6. Together with the student, compose a simple definition and have the student write it on the whiteboard.

2. Teaching Vocabulary Explicitly


Explicit vocabulary instruction  means selecting words ahead of time that you know your student will frequently encounter during reading. This might be a specific set of words that you want your student to use in their writing or it might be a specific set of words that you want your student to comprehend for an upcoming lesson.  Either way, the words are intentional.  Students who are not spending time reading independently will need this explicit and direct teaching to help them increase their vocabulary.  

After picking a list of intentional vocabulary words for your student, you will:

1.  Provide a student-friendly definition. Use everyday language to help your student understand the meaning of the word. Think about the definitions from a young learner’s point of view. Include the words: something, someone, or describes in your explanation.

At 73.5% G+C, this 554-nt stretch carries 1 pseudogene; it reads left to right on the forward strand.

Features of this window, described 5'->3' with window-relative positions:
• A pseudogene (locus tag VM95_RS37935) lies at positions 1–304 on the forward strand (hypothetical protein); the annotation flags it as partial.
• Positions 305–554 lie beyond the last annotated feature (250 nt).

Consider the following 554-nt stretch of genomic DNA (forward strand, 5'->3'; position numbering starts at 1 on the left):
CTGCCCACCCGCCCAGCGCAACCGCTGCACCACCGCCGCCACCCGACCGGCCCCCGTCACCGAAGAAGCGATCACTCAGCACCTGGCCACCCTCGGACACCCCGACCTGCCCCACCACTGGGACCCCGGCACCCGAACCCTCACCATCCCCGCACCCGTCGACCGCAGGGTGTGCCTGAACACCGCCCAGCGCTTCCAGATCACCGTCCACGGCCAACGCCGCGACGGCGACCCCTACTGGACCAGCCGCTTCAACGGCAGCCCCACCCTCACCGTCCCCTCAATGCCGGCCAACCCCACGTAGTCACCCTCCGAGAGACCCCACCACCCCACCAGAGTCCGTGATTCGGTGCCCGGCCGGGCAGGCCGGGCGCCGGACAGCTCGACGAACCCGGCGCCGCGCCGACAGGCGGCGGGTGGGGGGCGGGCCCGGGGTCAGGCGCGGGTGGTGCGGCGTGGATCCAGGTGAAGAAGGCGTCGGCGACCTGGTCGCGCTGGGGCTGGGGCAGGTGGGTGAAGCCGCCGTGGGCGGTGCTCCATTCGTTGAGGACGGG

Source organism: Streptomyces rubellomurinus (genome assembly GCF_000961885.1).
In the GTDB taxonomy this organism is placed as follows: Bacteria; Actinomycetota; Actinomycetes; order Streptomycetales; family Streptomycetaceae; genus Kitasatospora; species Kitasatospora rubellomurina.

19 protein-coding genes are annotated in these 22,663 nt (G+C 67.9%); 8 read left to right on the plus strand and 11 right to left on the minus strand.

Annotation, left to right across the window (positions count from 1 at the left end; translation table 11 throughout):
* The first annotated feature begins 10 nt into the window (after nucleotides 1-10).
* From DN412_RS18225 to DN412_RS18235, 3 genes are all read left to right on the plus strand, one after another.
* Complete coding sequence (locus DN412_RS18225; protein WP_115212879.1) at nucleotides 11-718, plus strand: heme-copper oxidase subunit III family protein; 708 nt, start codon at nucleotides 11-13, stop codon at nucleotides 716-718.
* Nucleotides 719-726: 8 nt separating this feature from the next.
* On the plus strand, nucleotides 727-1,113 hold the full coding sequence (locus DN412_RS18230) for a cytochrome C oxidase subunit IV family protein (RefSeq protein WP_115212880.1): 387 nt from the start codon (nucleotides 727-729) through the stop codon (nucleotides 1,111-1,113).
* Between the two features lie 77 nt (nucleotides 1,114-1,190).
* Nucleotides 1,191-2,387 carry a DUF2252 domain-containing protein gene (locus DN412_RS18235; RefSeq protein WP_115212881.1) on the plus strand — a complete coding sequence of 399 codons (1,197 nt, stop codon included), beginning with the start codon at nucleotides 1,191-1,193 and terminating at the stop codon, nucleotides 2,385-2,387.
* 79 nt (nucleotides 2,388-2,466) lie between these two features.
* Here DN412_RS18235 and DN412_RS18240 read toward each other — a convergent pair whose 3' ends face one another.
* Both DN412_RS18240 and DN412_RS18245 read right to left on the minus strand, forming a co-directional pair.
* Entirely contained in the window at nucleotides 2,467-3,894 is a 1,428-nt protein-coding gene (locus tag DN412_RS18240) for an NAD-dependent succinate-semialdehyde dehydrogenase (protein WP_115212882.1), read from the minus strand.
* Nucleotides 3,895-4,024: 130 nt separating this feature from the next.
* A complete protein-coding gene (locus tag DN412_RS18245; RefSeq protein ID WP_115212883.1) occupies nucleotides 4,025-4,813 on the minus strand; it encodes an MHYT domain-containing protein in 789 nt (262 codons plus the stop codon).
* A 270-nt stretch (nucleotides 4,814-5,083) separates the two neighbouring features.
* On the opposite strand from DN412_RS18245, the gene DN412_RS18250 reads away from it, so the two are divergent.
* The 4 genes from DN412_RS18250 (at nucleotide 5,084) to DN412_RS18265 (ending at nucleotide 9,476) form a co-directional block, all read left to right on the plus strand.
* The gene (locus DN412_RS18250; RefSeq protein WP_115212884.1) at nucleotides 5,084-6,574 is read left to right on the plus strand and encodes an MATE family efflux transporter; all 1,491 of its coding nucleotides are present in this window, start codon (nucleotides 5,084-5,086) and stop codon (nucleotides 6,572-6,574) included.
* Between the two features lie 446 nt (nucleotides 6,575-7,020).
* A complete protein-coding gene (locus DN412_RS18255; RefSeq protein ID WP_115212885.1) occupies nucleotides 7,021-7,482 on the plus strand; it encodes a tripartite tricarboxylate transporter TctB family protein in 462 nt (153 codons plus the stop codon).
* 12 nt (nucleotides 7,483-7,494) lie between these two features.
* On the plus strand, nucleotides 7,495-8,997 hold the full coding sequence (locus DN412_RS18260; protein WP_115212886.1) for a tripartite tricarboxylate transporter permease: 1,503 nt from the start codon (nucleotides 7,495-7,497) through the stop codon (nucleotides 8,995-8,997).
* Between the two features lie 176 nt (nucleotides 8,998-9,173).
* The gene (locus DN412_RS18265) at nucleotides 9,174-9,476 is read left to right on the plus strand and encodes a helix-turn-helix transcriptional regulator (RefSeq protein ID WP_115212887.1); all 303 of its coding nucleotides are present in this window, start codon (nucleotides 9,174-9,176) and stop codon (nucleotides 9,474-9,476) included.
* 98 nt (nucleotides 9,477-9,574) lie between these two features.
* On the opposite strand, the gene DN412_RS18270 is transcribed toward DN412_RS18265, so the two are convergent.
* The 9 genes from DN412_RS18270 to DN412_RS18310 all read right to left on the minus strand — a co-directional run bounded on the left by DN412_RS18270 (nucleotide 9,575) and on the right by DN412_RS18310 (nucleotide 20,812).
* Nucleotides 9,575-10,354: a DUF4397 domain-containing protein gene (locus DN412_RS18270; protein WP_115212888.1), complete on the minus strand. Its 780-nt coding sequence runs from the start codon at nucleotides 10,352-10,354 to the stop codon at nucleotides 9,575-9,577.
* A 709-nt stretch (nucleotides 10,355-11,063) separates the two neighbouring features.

2.  Ask you student to look up the word in a classroom dictionary and read the definitions. Then ask the student to talk about what they think the definition means. What was the most helpful to them in understanding the definition? What was confusing?

3.  Provide multiple exposures. This should include multisensory activities and games. Continue reading for a list of vocabulary games and activities.

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3. Teaching Vocabulary With Games and Activities


Have your student write the word on one side and write the definition on the back side. You will want to review the flashcards with your student constantly, practicing them for the entire school year. It makes teaching vocabulary rewarding for you and your student because the bundle of words your student has learned grows bigger and bigger.